How To Manage Money as an Upper-Middle-Class Professional

While there’s no one-size-fits-all approach to managing your finances in the upper middle class, the following strategies could help you gain greater control over your financial life and make the most of your six-figure income.

Track Your Spending

Regardless of your income level, being mindful of how much money is going in and out of your bank account each month is a valuable habit to have. By regularly reviewing your bank statements or using a budgeting app like Mint to track your spending, you can identify toxic spending patterns, pinpoint areas for potential savings, and make informed decisions about budget allocations.

If you realize you’re splurging most of your income on unnecessary expenses, it’s time to create a budget. Many financial experts recommend using the 50/30/20 budget, which divides your income into three categories: 50% for needs, 30% for wants, and 20% for savings.

So, if you’re making $10,000 monthly, $5,000 should go towards necessities like housing and transportation, $3,000 could go towards clothing, travel expenses, dining out, etc., and 20% should go towards retirement, emergency funds, or other savings.

Explore Different Ways To Maximize Your Wealth

With inflation and economic fluctuations, it’s more important than ever to preserve and maximize your wealth by either generating passive income, building a well-diversified investment portfolio, or exploring other ways to make your money work for you.

For example, even though Codrin Arsene — an upper-middle-class professional who works as Fractional CMO at Digital Authority Partners — doesn’t have a background in real estate, he took the time to learn about it and started buying, renovating, and holding multi-family properties after discovering that the multi-family market has stayed somewhat consistent even after interest rates went up at the beginning of 2022.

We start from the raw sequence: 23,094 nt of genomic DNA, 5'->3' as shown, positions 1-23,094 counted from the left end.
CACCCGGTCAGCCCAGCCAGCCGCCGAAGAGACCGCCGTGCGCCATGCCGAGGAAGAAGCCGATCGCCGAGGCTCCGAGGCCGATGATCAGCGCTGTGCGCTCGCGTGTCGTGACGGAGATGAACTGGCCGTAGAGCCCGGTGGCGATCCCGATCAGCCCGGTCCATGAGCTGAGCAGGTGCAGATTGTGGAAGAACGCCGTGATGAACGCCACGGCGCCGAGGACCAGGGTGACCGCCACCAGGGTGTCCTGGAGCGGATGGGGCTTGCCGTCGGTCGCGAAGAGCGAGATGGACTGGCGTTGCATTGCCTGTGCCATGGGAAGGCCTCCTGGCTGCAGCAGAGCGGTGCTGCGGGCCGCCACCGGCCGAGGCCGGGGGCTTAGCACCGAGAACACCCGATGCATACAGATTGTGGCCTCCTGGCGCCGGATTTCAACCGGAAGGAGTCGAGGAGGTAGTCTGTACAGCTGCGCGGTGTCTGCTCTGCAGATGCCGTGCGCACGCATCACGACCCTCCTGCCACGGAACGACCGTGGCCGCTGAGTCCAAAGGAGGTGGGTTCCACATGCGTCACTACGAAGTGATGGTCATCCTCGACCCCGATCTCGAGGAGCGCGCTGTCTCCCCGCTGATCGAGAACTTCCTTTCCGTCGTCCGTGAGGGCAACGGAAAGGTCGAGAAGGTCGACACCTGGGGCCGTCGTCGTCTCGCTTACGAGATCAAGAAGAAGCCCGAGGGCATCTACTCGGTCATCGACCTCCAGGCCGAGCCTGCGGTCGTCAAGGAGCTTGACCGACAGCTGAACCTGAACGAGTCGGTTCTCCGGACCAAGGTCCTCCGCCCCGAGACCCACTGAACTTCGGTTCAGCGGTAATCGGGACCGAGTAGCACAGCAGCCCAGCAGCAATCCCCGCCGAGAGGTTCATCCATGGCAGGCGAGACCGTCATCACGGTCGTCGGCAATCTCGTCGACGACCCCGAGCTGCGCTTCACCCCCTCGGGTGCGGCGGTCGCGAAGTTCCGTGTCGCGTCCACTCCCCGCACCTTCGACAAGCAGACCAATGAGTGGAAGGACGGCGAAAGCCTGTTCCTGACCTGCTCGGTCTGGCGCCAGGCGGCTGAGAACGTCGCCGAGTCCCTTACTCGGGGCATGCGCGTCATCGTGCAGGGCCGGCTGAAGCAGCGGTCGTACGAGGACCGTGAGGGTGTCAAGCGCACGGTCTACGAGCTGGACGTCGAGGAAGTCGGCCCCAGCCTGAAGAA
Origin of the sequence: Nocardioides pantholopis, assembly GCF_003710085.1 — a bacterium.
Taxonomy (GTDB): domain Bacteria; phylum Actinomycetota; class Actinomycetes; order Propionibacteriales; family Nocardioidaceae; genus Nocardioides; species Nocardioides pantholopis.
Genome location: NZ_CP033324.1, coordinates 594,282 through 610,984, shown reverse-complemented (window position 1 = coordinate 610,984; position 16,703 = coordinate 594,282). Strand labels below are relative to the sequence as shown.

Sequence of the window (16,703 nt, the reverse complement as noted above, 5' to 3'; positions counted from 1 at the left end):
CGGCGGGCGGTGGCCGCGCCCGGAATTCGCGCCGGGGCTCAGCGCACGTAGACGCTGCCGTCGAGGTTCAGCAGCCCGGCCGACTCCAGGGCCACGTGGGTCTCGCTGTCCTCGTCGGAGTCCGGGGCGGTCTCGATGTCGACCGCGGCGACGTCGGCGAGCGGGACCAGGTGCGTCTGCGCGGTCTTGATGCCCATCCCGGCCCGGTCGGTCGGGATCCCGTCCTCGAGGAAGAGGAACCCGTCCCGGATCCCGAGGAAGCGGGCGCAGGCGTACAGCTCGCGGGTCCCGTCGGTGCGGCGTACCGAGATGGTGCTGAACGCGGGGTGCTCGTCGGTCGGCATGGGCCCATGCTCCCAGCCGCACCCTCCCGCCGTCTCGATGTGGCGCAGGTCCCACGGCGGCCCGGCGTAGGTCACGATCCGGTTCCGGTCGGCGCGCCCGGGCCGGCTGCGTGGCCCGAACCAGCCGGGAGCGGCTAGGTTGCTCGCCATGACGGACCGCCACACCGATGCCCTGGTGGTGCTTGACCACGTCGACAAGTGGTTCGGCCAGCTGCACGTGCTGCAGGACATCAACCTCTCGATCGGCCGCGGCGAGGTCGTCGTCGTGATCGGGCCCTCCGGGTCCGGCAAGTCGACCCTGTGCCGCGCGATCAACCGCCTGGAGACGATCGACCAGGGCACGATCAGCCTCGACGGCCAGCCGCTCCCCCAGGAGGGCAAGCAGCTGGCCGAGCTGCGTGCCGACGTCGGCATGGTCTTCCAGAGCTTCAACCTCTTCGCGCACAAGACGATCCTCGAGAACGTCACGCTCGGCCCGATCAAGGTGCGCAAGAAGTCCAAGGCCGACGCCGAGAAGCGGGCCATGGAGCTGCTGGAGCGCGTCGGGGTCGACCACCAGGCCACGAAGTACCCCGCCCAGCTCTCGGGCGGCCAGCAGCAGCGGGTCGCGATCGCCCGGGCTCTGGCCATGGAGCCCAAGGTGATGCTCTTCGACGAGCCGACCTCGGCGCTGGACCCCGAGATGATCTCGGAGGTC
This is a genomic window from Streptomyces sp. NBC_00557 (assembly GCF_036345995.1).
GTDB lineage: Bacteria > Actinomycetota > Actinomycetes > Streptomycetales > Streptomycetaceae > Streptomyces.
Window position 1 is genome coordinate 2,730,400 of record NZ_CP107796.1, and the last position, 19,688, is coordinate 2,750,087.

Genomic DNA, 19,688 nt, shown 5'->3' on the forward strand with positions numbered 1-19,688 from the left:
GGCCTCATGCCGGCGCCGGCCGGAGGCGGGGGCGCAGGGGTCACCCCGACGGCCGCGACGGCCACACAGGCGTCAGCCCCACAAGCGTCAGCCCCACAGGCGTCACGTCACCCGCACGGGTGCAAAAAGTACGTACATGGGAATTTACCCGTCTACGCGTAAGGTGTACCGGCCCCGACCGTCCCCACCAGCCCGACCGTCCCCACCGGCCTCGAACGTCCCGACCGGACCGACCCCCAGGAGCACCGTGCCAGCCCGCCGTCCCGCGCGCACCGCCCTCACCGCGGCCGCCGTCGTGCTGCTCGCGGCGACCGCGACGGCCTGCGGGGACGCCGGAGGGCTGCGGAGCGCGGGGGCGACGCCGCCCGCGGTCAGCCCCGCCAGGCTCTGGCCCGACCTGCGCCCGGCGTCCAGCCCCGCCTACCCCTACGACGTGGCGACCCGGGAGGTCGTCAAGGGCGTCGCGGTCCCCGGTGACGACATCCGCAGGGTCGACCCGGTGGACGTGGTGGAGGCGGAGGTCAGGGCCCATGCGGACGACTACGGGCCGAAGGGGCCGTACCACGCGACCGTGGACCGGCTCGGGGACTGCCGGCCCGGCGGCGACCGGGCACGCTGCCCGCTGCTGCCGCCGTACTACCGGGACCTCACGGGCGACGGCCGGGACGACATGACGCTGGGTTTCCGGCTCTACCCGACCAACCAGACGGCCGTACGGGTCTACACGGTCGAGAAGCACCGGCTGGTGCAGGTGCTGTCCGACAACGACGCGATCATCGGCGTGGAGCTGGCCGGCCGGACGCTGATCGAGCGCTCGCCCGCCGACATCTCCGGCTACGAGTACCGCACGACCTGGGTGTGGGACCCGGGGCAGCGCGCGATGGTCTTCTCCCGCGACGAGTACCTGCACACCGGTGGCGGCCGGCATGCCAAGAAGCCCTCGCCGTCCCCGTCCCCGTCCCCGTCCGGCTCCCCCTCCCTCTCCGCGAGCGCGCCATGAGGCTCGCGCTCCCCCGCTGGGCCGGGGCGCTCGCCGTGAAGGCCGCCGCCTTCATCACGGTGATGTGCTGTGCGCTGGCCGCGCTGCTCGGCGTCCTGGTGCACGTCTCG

“I’ve now purchased multiple 3 to 4-unit buildings in Lakeview, Chicago. Though this investment was time- and capital-intensive, it generated a much bigger return than anticipated. After remodeling the first building in 2022, the re-appraisal came $600,000 over purchase price with only $200,000 in investment on my side (in addition to the 20% down payment),” he said.

Last year, he purchased a building at $500,000 under market value, and now it’s up $1 million with just $450,000 put in. Across both buildings, he generated almost $1 million in additional net worth.

Meet With a Financial Planner To Map Out Your Future

With a growing income often comes growing complexity, and financial planners are experts at untangling those knots. If you need help optimizing your investments, handling taxes or plotting the perfect retirement route, a financial planner could work with you to come up with the best course of action for your unique financial situation.

Just know that meeting with a financial advisor can come with an additional cost, so it is not something you have to do. However, having them by your side can be beneficial if you’re feeling stuck or unsure about how to reach your financial goals.